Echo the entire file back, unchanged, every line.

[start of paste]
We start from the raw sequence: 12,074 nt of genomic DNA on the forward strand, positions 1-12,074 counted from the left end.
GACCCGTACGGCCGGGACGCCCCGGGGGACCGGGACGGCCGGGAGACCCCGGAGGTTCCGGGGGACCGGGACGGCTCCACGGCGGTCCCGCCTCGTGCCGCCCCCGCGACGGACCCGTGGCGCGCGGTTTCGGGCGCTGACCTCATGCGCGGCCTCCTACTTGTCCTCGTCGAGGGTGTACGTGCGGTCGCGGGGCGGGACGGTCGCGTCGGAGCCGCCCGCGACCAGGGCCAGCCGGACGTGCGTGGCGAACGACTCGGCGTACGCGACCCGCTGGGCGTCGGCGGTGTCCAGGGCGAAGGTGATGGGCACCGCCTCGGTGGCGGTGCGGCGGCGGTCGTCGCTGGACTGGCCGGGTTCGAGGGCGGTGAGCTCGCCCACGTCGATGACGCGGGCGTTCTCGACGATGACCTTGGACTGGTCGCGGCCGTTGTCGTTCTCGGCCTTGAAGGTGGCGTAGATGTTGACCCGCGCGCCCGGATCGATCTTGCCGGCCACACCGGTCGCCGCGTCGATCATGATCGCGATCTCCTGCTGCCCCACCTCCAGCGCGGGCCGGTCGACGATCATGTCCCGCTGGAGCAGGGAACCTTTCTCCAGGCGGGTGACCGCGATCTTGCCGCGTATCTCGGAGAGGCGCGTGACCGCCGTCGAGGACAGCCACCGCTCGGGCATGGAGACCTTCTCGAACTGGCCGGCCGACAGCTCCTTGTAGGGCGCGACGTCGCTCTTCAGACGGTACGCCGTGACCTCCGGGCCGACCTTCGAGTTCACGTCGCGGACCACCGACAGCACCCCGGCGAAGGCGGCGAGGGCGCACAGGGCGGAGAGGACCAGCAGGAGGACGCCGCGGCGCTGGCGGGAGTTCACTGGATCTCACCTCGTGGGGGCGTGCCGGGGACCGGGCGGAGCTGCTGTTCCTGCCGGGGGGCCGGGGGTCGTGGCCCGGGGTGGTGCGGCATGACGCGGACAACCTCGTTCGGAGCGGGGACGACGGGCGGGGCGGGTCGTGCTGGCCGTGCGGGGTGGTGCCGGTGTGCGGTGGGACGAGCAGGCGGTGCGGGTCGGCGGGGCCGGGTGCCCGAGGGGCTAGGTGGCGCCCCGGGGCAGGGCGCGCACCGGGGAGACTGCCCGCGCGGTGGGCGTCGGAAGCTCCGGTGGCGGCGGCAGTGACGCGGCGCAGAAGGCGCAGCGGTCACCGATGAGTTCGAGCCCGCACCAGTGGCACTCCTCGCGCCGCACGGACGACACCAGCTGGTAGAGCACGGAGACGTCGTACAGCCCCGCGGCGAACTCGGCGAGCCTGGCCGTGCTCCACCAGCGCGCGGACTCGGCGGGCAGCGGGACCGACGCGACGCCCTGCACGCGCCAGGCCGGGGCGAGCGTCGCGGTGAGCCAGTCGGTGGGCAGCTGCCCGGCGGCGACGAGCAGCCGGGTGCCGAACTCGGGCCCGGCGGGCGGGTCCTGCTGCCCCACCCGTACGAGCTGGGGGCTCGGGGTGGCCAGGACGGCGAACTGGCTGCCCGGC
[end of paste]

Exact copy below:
We start from the raw sequence: 12,074 nt of genomic DNA on the forward strand, positions 1-12,074 counted from the left end.
GACCCGTACGGCCGGGACGCCCCGGGGGACCGGGACGGCCGGGAGACCCCGGAGGTTCCGGGGGACCGGGACGGCTCCACGGCGGTCCCGCCTCGTGCCGCCCCCGCGACGGACCCGTGGCGCGCGGTTTCGGGCGCTGACCTCATGCGCGGCCTCCTACTTGTCCTCGTCGAGGGTGTACGTGCGGTCGCGGGGCGGGACGGTCGCGTCGGAGCCGCCCGCGACCAGGGCCAGCCGGACGTGCGTGGCGAACGACTCGGCGTACGCGACCCGCTGGGCGTCGGCGGTGTCCAGGGCGAAGGTGATGGGCACCGCCTCGGTGGCGGTGCGGCGGCGGTCGTCGCTGGACTGGCCGGGTTCGAGGGCGGTGAGCTCGCCCACGTCGATGACGCGGGCGTTCTCGACGATGACCTTGGACTGGTCGCGGCCGTTGTCGTTCTCGGCCTTGAAGGTGGCGTAGATGTTGACCCGCGCGCCCGGATCGATCTTGCCGGCCACACCGGTCGCCGCGTCGATCATGATCGCGATCTCCTGCTGCCCCACCTCCAGCGCGGGCCGGTCGACGATCATGTCCCGCTGGAGCAGGGAACCTTTCTCCAGGCGGGTGACCGCGATCTTGCCGCGTATCTCGGAGAGGCGCGTGACCGCCGTCGAGGACAGCCACCGCTCGGGCATGGAGACCTTCTCGAACTGGCCGGCCGACAGCTCCTTGTAGGGCGCGACGTCGCTCTTCAGACGGTACGCCGTGACCTCCGGGCCGACCTTCGAGTTCACGTCGCGGACCACCGACAGCACCCCGGCGAAGGCGGCGAGGGCGCACAGGGCGGAGAGGACCAGCAGGAGGACGCCGCGGCGCTGGCGGGAGTTCACTGGATCTCACCTCGTGGGGGCGTGCCGGGGACCGGGCGGAGCTGCTGTTCCTGCCGGGGGGCCGGGGGTCGTGGCCCGGGGTGGTGCGGCATGACGCGGACAACCTCGTTCGGAGCGGGGACGACGGGCGGGGCGGGTCGTGCTGGCCGTGCGGGGTGGTGCCGGTGTGCGGTGGGACGAGCAGGCGGTGCGGGTCGGCGGGGCCGGGTGCCCGAGGGGCTAGGTGGCGCCCCGGGGCAGGGCGCGCACCGGGGAGACTGCCCGCGCGGTGGGCGTCGGAAGCTCCGGTGGCGGCGGCAGTGACGCGGCGCAGAAGGCGCAGCGGTCACCGATGAGTTCGAGCCCGCACCAGTGGCACTCCTCGCGCCGCACGGACGACACCAGCTGGTAGAGCACGGAGACGTCGTACAGCCCCGCGGCGAACTCGGCGAGCCTGGCCGTGCTCCACCAGCGCGCGGACTCGGCGGGCAGCGGGACCGACGCGACGCCCTGCACGCGCCAGGCCGGGGCGAGCGTCGCGGTGAGCCAGTCGGTGGGCAGCTGCCCGGCGGCGACGAGCAGCCGGGTGCCGAACTCGGGCCCGGCGGGCGGGTCCTGCTGCCCCACCCGTACGAGCTGGGGGCTCGGGGTGGCCAGGACGGCGAACTGGCTGCCCGGC